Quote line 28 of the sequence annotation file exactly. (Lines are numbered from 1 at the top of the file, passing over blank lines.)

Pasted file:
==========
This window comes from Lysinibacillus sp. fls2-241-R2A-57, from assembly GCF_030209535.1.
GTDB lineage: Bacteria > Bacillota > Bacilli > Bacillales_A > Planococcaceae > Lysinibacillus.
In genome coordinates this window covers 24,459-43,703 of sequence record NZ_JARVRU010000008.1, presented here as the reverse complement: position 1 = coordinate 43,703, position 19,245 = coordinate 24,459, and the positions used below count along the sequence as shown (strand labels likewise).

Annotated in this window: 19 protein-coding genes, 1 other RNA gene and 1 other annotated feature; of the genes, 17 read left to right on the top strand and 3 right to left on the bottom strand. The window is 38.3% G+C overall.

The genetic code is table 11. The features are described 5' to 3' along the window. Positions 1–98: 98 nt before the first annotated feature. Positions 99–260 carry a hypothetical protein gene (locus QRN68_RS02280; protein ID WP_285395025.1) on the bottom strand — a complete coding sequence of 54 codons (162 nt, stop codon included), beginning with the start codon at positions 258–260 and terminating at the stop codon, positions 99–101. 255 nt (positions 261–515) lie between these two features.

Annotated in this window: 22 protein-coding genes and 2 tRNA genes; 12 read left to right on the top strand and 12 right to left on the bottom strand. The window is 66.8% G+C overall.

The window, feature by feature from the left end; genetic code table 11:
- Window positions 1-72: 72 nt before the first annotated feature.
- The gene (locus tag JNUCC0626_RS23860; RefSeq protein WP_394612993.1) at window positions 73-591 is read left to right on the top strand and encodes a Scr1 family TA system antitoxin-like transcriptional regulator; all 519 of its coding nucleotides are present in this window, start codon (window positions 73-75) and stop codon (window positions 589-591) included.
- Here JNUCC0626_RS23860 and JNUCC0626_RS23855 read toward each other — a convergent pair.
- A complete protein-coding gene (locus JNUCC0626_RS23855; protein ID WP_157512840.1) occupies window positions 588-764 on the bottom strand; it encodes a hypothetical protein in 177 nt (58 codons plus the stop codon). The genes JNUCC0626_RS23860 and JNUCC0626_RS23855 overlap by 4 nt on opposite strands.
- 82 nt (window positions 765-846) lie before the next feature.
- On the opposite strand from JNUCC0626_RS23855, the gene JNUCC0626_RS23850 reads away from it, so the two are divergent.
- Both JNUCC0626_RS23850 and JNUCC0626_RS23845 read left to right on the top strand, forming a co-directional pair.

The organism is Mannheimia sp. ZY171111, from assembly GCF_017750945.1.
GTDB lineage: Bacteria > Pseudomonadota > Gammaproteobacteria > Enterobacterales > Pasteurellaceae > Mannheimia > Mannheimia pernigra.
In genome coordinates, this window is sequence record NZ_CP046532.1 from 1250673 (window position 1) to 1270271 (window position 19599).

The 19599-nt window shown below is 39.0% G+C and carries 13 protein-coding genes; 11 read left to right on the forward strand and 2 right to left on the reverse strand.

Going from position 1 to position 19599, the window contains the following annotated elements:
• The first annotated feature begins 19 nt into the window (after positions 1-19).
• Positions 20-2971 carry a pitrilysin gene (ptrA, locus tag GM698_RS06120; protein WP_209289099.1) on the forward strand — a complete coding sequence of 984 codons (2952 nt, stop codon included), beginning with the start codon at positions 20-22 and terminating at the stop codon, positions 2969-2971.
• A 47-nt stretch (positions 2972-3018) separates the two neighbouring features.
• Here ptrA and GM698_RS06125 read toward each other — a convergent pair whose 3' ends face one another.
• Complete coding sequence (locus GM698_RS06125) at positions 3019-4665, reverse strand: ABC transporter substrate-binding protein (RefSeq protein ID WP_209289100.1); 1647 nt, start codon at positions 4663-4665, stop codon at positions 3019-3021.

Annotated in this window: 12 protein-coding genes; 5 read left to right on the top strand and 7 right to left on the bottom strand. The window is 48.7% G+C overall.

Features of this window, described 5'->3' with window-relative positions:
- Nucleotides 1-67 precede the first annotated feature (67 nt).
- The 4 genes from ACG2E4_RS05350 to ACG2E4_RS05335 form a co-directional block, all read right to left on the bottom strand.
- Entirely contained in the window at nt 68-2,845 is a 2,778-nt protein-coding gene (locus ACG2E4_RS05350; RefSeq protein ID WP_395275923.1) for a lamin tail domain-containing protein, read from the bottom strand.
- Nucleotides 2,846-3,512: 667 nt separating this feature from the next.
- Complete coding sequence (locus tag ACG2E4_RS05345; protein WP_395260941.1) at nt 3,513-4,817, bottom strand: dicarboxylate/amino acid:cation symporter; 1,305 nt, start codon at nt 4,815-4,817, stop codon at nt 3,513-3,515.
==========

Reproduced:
- The 4 genes from ACG2E4_RS05350 to ACG2E4_RS05335 form a co-directional block, all read right to left on the bottom strand.